Over the past few years, I’ve participated in a number of conferences and gatherings focused on fatherhood absence and the general decline of “men-kind”. I’ve also spent many days and hours nodding and apologizing to my 20- to 40-year-old single girlfriends on behalf of the other sex as they lament with Kay Hymowitz: “Where have all the good men gone?”

As Hymowitz’s article highlighted, today’s man is “neatly crystallized” by the 2007 hit movie “Knocked Up”; its 23-year-old hero “lives in a crash pad with a group of grubby friends who spend their days playing videogames, smoking pot, and unsuccessfully planning to launch a porn site”.  An article in The Atlantic last month highlighted how primetime is fully loaded with men who are “unemployed or underemployed, love to play video games, and are desperately in need of a makeover… [men who are] diseased and dysfunctional, ranging from placid to sad to furious, fumbling around in the office, the supermarket, or the bedroom while the rest of America laughs.”   Some call it a “Mancession”, other call if “the emasculation of men on TV” and even “the end of men”.

And in a CNN article out yesterday, William J. Bennett outlined why men are in trouble, stressing: “for the first time in history, women are better educated, more ambitious and arguably more successful than men.  We celebrate the ascension of women but what will we do about what happens to be the very real decline of the other sex?  The data does not bode well for men.  In 1970, men earned 60% of all college degrees.  In 1980, the figure fell to 50%; by 2006, it was 43%.  Women now surpass men in college degrees by almost three to two.  Women’s earnings grew 44% in real dollars from 1970 to 2007, compared with 6% growth for men.”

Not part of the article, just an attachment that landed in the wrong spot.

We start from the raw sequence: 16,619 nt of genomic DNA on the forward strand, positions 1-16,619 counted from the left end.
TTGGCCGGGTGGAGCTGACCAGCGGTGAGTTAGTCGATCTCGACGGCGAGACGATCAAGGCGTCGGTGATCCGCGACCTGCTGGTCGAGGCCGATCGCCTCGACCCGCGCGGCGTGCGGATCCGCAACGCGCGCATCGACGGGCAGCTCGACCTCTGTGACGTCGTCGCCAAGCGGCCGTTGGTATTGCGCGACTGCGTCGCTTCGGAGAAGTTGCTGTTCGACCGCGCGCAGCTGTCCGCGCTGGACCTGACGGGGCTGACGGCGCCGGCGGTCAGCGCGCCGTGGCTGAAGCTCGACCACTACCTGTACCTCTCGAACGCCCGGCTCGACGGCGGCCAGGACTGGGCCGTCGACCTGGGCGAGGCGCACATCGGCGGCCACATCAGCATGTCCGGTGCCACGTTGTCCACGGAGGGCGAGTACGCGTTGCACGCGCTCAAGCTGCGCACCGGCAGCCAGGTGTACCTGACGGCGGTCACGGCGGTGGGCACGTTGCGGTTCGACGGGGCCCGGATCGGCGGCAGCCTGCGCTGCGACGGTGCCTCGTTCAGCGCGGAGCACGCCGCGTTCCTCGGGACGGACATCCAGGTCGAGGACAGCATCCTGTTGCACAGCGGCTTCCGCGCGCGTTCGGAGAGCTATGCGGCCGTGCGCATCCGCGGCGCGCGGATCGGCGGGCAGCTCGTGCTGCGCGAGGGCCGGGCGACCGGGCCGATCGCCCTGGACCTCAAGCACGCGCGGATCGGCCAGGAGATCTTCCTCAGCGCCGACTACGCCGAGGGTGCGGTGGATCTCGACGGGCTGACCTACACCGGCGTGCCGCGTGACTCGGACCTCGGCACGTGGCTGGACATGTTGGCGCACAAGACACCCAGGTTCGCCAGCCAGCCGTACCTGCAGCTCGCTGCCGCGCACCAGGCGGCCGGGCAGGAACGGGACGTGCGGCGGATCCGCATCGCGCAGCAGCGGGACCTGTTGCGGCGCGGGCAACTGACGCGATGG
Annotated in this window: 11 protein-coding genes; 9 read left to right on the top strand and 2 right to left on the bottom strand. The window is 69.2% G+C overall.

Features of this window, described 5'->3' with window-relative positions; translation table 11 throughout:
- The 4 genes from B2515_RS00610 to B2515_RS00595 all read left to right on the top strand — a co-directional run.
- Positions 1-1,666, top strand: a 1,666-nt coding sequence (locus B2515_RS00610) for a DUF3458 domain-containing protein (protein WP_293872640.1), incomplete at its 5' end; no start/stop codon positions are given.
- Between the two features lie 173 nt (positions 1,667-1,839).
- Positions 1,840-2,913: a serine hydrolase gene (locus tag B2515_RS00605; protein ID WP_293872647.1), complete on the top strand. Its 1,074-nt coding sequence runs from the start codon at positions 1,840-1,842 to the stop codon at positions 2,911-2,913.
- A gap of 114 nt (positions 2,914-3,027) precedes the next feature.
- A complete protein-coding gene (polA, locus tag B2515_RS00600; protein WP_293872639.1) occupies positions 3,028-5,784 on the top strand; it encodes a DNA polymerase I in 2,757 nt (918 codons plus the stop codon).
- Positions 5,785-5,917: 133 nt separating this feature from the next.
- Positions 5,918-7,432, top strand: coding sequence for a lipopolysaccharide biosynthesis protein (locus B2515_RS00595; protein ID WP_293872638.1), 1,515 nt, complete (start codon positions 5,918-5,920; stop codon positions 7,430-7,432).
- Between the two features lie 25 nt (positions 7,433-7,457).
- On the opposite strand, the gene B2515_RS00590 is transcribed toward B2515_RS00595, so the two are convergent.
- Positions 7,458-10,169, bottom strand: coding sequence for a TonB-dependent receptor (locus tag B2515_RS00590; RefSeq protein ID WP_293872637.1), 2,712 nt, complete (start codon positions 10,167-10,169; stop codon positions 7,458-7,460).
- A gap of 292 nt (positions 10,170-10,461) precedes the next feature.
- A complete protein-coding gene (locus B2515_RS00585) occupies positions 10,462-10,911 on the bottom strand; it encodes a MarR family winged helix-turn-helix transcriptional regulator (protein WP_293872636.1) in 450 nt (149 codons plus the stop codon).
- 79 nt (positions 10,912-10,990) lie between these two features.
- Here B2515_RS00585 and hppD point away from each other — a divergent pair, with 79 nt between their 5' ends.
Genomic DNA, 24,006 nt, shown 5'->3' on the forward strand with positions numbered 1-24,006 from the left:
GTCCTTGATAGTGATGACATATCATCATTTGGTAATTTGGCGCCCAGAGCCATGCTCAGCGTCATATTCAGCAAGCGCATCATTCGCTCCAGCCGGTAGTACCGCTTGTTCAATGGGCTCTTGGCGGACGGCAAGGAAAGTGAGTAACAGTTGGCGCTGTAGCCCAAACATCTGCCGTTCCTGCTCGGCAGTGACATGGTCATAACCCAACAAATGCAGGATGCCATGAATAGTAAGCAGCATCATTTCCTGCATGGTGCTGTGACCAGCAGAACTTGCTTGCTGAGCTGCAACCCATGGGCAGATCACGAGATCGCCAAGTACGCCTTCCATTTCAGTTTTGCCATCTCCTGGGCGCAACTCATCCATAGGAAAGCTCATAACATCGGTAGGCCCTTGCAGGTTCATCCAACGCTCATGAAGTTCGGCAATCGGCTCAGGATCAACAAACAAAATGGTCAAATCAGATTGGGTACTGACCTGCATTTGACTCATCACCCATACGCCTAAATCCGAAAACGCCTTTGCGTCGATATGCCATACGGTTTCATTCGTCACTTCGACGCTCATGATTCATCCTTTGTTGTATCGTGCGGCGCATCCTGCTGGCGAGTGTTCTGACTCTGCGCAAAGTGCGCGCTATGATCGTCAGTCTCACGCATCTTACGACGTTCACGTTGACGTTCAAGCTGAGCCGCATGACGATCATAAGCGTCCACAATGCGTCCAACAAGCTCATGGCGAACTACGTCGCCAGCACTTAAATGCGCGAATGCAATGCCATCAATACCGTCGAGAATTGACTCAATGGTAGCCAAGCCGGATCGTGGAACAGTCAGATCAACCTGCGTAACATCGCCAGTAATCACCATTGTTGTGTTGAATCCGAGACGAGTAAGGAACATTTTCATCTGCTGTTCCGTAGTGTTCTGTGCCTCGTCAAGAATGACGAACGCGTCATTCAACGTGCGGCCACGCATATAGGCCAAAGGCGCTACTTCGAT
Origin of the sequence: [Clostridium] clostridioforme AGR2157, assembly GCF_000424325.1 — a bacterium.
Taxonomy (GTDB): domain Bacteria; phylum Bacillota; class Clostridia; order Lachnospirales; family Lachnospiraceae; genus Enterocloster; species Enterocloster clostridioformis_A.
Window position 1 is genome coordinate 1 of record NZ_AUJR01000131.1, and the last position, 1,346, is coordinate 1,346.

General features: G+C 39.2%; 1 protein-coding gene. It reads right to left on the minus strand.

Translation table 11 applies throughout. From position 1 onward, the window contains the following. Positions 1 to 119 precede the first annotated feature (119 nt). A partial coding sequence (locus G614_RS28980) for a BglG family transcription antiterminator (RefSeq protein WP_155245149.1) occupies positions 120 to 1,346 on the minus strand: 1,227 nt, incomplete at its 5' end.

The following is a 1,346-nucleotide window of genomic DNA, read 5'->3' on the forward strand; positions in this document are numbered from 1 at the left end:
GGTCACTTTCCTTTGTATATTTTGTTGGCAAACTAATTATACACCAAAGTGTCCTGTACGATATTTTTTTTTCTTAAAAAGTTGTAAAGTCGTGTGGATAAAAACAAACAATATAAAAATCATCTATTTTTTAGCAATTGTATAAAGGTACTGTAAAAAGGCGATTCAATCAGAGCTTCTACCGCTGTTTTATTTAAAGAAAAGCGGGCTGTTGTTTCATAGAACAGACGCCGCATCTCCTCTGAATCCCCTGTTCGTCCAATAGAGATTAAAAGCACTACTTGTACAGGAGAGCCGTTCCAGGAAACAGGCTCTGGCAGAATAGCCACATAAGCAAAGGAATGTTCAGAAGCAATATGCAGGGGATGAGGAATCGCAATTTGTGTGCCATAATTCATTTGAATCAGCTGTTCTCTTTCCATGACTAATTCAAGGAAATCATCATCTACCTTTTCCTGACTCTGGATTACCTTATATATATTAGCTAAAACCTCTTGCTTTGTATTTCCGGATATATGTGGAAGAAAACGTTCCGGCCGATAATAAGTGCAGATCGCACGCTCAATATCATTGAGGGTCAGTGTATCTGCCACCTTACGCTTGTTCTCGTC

Bennett continues, “The warning signs for men stretch far beyond their wallets.  Men are more distant from a family or their children then they have ever been.  The out-of-wedlock birthrate is more than 40% in America.  In 1960, only 11% of children in the U.S. lived apart from their fathers.  In 2010, that share had risen to 27%.  Men are also far less religious than women.  According to Gallup polling, 39% of men attend church regularly, compared to 47% of women… Increasingly, the messages to boys about what it means to be a man are confusing.  The machismo of the street gang calls out with a swagger.  Video games, television and music offer dubious lessons to boys who have been abandoned by their fathers… movies are filled with stories of men who refuse to grow up… men, some obsessed with sex, treat women as toys to be discarded when things get complicated.”  Interestingly, today, 18- to 34-year-old men spend more time playing video games a day than 12- to 17-year-old boys.

I’ve also talked to far too many adolescents whose fathers come home from work, only to disappear to their offices for a few hours of online pornography, creating a new kind of absentee fathering.

So, parents, I must ask, are you raising your sons to be men or are you leaving them confused?  If you’re an absentee parent, it’s pretty likely that you are actively fueling the “decline of men-kind”.  Earlier this week, we challenged you to do your homework when it comes to the video games your kids are playing, but are you also doing the important work of being an example?  Fathers are you present with your children?  Are you escaping the hard work of parenting by spending time playing a video game or by immersing yourself in porn-filled fantasy?

According to the U.S. Census Bureau, 24 million children in American—one out of every three—live in biological father-absent homes.  Kids with absent or disengaged fathers are far more likely to live in poverty, have multiple sexual partners, experience child abuse and be arrested for violent or drug-related crimes.

Responsible fatherhood is key to our social fabric and critical to the health and wellbeing of our children today.

As Tim Allen’s character says in the new show “Last Man Standing”, “What the heck is fantasy football?  I got a fantasy for you.  Get off the fricking couch.  What happened to men?  Men used to build cities just so they could burn them down.  They used to get a haircut from a guy named Hank.  Modern men, what do you do?  You run from things, from responsibility, from fatherhood.  You can’t even change a tire!  Get off the couch, and go outside!  See something bright called the sun.  It’s like a tanning bed, but it’s free!”

Fathers: it’s time to stop running.  The health, future and welfare of your sons, daughters and “men-kind” depend on it.